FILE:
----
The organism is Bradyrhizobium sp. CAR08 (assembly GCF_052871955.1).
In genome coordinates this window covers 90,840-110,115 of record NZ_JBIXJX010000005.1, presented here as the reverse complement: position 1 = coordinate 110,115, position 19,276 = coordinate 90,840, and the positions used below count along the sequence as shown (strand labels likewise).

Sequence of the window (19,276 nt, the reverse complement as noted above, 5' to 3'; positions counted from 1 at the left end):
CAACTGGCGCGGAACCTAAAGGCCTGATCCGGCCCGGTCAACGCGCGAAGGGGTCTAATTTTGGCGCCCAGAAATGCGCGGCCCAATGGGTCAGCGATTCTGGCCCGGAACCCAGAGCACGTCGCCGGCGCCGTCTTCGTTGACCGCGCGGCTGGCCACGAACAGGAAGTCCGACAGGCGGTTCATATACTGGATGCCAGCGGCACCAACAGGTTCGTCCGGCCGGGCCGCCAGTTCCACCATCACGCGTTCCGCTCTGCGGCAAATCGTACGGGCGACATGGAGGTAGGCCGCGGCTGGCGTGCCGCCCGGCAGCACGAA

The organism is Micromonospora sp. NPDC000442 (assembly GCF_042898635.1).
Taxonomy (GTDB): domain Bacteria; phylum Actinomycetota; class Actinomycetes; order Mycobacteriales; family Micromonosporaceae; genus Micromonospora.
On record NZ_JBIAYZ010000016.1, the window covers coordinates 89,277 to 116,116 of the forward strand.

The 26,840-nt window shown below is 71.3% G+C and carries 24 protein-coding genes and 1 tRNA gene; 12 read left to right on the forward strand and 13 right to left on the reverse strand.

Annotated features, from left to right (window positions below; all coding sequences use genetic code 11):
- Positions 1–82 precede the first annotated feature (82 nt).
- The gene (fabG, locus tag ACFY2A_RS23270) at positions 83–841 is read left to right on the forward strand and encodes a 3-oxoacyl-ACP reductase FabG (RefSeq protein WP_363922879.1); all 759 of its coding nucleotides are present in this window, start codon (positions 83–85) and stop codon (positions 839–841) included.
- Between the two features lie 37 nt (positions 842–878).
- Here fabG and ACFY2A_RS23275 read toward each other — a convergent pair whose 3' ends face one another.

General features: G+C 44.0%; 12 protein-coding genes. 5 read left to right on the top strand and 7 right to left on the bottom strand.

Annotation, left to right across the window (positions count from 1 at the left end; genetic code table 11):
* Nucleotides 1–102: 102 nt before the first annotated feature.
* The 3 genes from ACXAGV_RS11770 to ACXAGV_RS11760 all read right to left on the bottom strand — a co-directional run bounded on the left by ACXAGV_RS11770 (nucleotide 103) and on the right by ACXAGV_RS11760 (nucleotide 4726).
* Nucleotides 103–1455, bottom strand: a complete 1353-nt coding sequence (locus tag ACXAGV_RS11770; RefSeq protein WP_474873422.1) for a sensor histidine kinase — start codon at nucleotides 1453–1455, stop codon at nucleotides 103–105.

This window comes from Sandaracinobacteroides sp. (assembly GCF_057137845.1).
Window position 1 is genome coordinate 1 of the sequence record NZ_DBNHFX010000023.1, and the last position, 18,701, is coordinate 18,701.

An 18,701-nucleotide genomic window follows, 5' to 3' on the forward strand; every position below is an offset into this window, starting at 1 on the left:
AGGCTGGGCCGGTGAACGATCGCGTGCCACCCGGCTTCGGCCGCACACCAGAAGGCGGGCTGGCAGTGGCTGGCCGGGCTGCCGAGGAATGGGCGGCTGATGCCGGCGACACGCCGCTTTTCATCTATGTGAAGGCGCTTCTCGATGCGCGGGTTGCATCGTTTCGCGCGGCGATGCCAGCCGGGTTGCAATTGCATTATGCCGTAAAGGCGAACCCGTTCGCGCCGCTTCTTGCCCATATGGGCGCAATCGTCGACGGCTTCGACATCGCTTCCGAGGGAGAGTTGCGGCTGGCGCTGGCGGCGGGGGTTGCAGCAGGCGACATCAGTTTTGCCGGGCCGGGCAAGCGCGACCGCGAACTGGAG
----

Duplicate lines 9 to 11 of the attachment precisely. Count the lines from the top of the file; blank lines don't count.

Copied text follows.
Annotated features, from left to right (window positions below; all coding sequences use genetic code 11):
- Positions 1–82 precede the first annotated feature (82 nt).
- The gene (fabG, locus tag ACFY2A_RS23270) at positions 83–841 is read left to right on the forward strand and encodes a 3-oxoacyl-ACP reductase FabG (RefSeq protein WP_363922879.1); all 759 of its coding nucleotides are present in this window, start codon (positions 83–85) and stop codon (positions 839–841) included.